Vladimir Makovsky loved to paint children having fun (the Russians would say "joy" or "merriment"). His Knuckles (above) from 1870, depicting peasant boys playing marbles, is a far cry from the stodgy upper-class genre of his brother. This not just an isolated work, Vladimir Makovsky painted several such images, brightly lit and colored depictions of children fishing, picnicking, or just lying about, enjoying the brief, sunny days of the Russian summer. Not all of the artist's work was so lighthearted though. There was also a recurring element of irony, even blatant scorn in his work, as seen in his In Search of Medicine (left) from 1884. Vladimir Makovsky was at his best when depicting character and expression in the faces of his figures. That's not to say he couldn't paint beautiful ladies at least as well as his brother. Compare his full-length portrait of the Empress Maria Feodorovna (below, right) with the oval portrait of the empress painted by Konstantin Makovsky in the item from yesterday (below).

The Collapse of a Bank, 1881, Vladimir Makovsky.
Empress Maria Feodorovna,
Vladimir, Makovsky
Around 1881, Vladimir painted The Collapse of a Bank (above). I'm uncertain if this was keyed to an actually bank collapse or simply one in the artist's mind. The interesting part is that there survives a preliminary oil study of the painting done the year before (below). His "rough draft," Markovsky apparently considered rather unsatisfactory in that there is only a perfunctory resemblance between the two works. A few figures and poses, as well as the general composition he seems comfortable with, but the differences are far more numerous than then similarities. The overall lighting is darker in the preliminary work, the setting, simpler, less interesting and possibly more true to life, perhaps depicting an actual bank. His final version seems to capture better the rowdy panic and confusion of a bank "run." The painting is full of his trademark irony, scorn, and humor.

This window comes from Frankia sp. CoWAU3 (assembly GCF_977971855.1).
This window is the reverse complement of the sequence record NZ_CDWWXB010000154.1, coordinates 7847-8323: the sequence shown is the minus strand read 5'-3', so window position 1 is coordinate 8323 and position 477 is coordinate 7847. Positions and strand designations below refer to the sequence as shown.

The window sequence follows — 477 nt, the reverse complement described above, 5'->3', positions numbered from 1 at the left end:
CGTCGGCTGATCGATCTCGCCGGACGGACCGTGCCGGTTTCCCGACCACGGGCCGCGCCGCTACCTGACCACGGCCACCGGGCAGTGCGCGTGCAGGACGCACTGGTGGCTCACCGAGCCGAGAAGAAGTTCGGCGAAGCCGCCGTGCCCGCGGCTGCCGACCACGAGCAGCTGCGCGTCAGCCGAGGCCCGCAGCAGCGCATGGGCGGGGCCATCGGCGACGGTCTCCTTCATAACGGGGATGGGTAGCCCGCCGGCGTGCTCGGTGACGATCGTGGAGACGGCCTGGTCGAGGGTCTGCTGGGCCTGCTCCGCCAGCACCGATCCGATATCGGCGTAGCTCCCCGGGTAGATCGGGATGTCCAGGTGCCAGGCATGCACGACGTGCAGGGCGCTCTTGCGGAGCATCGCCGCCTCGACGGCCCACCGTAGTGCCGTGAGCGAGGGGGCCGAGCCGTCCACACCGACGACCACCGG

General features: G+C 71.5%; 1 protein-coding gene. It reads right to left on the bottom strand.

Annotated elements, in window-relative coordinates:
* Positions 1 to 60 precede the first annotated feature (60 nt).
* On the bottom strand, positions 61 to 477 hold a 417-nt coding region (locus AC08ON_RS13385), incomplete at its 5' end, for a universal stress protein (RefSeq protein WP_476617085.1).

Preliminary study in oil for The Collapse of a Bank, 1880, Vladimir Makovsky

Jesus Christ, 1894,
Vladimir Makovsky
Unlike his older brother, Vladimir Makovsky sometimes painted religious scenes. His Miracle at Cana (below) dating from 1887, differs substantially from the often overblown, somewhat Romantic religious works common at the time. Likewise, Makovsky's full length Jesus Christ (left) from 1894 is quite straight-forward, seeming to us today to be far more "modern" and natural than what we're accustomed to seeing in late 19th-century religious works. Vladimir, unlike his older brother, who died in 1915, survived to see to beginning violence and turmoil of the Russian Revolution. Moreover, he not only saw it, he painted it, including his January 9, 1905, on Vasilyev Island depicting armed police firing at defenseless citizens. In another painting The Sacrifices on the Khodyn Field, Makovsky depicts the coronation ceremony in 1896 of Nicholas II, when a thousand people lost their lives. Invariably Makovsky stood on the side of the oppressed people of the lower and middle classes. He died in 1920 at the age of seventy-four having helped establish the Realism in the Soviet Social Realism painting style that was to dominate Russian art during much of the 20th-century.

Miracle at Cana, 1887, Vladimir Makovsky.
The Artist and the Apprentice, 1895, Vladimir Makovsky.
The Saturday Evening Post would have loved this one.